Star-led wizards

Title page of Rootham's manuscript, with note on duration.

Cyril Bradley Rootham (1875-1938) was an undergraduate at St John’s, receiving bachelor’s degrees in classics (1897) and music (1900); from 1901 until his death he served as the College’s organist, and the development of his career as a lecturer and as conductor of the Cambridge University Musical Society had a significant impact on music in the University and beyond. The Old Library now holds Rootham’s papers, among them a great many attractive manuscripts of his compositions.

These include a setting of John Milton’s ‘Ode on the Morning of Christ’s Nativity’: a good subject for a December spotlight, whatever one’s inclination as to theological specifics or generalities. The poem’s opening section, introducing the ‘Hymn’ that makes up its bulk, indeed pushes at some boundaries. To invoke the ‘heavenly Muse’ in a Christian poem may not be shocking, especially as the poem explores in part the continuities and tensions between paganism and Christianity. But to ask that poetic inspiration boldly insert itself into the nativity story does seem wilful.

See how from far, upon the eastern road,

The star-led wizards haste with odours sweet:

O run, prevent them with thy humble ode

And lay it lowly at His blessed feet;

Have thou the honour first thy Lord to greet

Nothing indicates humility quite like insisting upon being first in line, although deciding that your poetic efforts deserve a place in a foundational story of your religion comes close. This is not to express disapproval. Rather, it is to stress that Milton’s poem, with its early mention of God’s ‘glorious Form’, partakes (as, for instance, does the later Paradise Lost) of the convention of drawing attention to its own status as an aesthetic event, while also explicitly taking music as one of its subjects and inviting such interpretations as Rootham’s (the original typesetting of which was funded through the receipt of a Carnegie Award).

 'And let the bass of heaven's deep organ blow'

Divinely-warbled voice

Answered the stringèd noise


She knew such harmony alone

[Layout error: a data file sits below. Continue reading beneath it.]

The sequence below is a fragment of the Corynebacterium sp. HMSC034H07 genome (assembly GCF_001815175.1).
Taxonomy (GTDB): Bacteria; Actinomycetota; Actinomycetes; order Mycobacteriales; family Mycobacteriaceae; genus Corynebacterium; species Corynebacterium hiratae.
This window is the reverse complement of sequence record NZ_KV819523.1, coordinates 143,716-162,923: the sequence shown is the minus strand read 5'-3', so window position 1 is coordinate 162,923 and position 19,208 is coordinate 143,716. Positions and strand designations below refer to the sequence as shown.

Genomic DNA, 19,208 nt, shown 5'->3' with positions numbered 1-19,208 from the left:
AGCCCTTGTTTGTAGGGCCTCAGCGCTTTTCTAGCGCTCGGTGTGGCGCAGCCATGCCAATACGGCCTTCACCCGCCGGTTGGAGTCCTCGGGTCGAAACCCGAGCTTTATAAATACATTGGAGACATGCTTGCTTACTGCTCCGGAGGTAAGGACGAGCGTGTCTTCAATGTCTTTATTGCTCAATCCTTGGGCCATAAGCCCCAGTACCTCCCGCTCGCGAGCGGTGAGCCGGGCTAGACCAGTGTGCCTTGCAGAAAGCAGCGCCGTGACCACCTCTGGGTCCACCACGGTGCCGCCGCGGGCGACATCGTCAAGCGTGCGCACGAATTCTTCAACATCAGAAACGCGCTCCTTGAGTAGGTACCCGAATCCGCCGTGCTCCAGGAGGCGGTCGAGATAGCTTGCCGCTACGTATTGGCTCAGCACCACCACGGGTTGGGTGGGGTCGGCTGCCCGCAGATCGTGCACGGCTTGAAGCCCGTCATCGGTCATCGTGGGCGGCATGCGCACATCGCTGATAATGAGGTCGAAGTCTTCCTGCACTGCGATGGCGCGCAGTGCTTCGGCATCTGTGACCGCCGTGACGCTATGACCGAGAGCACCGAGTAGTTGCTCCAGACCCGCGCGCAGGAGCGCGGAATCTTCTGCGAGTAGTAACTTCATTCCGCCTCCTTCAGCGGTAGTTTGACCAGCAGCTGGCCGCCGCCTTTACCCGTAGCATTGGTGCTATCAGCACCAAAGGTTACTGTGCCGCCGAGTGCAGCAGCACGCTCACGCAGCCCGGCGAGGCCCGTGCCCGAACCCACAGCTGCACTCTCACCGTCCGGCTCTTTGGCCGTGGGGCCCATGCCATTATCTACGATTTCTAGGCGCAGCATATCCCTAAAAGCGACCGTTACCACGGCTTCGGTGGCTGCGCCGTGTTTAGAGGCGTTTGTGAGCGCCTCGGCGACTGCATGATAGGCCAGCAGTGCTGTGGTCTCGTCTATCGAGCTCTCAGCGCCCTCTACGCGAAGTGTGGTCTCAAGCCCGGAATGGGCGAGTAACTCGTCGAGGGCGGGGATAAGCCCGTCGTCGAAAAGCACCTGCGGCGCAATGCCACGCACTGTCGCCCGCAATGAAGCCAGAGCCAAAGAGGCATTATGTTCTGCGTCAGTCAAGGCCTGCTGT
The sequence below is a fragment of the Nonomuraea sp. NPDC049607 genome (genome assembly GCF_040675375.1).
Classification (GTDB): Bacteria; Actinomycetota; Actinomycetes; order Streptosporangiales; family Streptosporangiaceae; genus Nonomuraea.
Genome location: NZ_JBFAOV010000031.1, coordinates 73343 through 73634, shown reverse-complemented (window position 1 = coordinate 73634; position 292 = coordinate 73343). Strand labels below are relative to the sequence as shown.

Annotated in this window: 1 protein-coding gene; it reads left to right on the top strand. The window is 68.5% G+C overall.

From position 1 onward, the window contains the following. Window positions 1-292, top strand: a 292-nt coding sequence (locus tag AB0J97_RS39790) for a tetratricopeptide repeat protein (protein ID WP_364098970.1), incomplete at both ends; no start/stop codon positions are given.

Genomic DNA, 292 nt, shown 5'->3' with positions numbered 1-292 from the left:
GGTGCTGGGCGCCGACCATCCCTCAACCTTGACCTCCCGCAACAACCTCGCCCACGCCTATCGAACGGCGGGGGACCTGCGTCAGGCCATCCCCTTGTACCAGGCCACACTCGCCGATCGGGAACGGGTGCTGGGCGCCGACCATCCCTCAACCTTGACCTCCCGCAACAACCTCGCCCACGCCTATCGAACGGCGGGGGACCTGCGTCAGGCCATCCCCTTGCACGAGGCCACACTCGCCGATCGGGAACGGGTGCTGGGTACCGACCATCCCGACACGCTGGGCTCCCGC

Could hold all heaven and earth in happier union


Harping in loud and solemn quire

With unexpressive notes, to Heav’n’s new-born Heir


Ring out, ye crystal spheres!

Once bless our human ears,

If ye have power to touch our senses so;

And let your silver chime

Move in melodious time;

And let the bass of heaven’s deep organ blow;

And with your ninefold harmony

Make up full consort to the angelic symphony

It would be reductive to say that the music writes itself. Yet what composer with a healthy instinct for the contradictions of humility and ambition could resist inventing a setting for a poem containing such prompts?

Note by Cyril Rootham: 'inexpressible'.Worth highlighting in the above quotations is the word ‘unexpressive’ (‘in loud and solemn quire | With unexpressive notes’). While ‘expressive’ would nowadays be taken to suggest emotional force and accuracy, Milton is not suggesting that the angelic music lacks these qualities: rather, he says that the notes lack plainness, simplicity. Complexity, not bland vagueness, is his theme: as Rootham notes in his manuscript, the notes are to be considered ‘inexpressible’.

Still, the other sense is not a wholly irrelevant distraction, as the poem’s concluding stanza aims for a self-deprecating fade rather than a triumphant climax:

'Time is, our tedious song should here have ending'But see! the Virgin blest

Hath laid her Babe to rest;

Time is, our tedious song should here have ending:

Heaven’s youngest-teemèd star

Hath fix’d her polished car,

Her sleeping Lord with hand-maid lamp attending:

And all about the courtly stable

Bright-harness’d Angels sit in order serviceable.

Milton concludes with the infant Christ falling asleep at sunrise and being given respite from the poet’s ‘tedious song’. Rootham - perhaps suspecting that a sung reference to ‘tedious song’ so late in a fifty-minute piece might be troublingly bathetic - retains the stanza but appends, as he does elsewhere in the composition, boys’ voices singing ‘Hallelujah! For the Lord God Omnipotent reigneth!’ The Book of Revelation is thus intercut with Milton’s ode, as is Handel’s famous setting of that declaration in the Messiah. Rootham joins Milton in achieving a tone of reverence by gesturing towards its opposite.


This Special Collections Spotlight article was contributed on 9 December 2014 by Adam Crothers, Library Assistant, who also writes about the literary vestiges of St John's for PN Review.